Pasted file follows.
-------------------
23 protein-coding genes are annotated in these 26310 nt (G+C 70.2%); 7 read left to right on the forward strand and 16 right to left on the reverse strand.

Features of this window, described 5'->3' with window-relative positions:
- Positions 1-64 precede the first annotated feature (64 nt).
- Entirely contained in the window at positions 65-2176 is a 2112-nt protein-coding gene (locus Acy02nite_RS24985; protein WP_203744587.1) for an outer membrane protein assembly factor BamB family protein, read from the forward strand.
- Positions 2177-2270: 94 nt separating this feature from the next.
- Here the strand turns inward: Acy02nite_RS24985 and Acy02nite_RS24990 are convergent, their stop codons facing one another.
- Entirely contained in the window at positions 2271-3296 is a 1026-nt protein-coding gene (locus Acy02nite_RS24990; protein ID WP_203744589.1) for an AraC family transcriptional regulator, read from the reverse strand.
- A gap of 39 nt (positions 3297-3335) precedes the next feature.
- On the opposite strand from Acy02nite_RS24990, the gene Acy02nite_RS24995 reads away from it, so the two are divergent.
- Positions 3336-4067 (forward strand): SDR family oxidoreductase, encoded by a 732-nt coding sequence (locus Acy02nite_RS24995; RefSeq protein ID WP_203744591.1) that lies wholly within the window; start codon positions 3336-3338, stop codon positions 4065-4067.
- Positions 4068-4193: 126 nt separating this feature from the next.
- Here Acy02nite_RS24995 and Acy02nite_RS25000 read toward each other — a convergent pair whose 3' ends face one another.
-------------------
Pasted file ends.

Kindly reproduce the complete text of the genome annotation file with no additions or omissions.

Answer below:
23 protein-coding genes are annotated in these 26310 nt (G+C 70.2%); 7 read left to right on the forward strand and 16 right to left on the reverse strand.

Features of this window, described 5'->3' with window-relative positions:
- Positions 1-64 precede the first annotated feature (64 nt).
- Entirely contained in the window at positions 65-2176 is a 2112-nt protein-coding gene (locus Acy02nite_RS24985; protein WP_203744587.1) for an outer membrane protein assembly factor BamB family protein, read from the forward strand.
- Positions 2177-2270: 94 nt separating this feature from the next.
- Here the strand turns inward: Acy02nite_RS24985 and Acy02nite_RS24990 are convergent, their stop codons facing one another.
- Entirely contained in the window at positions 2271-3296 is a 1026-nt protein-coding gene (locus Acy02nite_RS24990; protein ID WP_203744589.1) for an AraC family transcriptional regulator, read from the reverse strand.
- A gap of 39 nt (positions 3297-3335) precedes the next feature.
- On the opposite strand from Acy02nite_RS24990, the gene Acy02nite_RS24995 reads away from it, so the two are divergent.
- Positions 3336-4067 (forward strand): SDR family oxidoreductase, encoded by a 732-nt coding sequence (locus Acy02nite_RS24995; RefSeq protein ID WP_203744591.1) that lies wholly within the window; start codon positions 3336-3338, stop codon positions 4065-4067.
- Positions 4068-4193: 126 nt separating this feature from the next.
- Here Acy02nite_RS24995 and Acy02nite_RS25000 read toward each other — a convergent pair whose 3' ends face one another.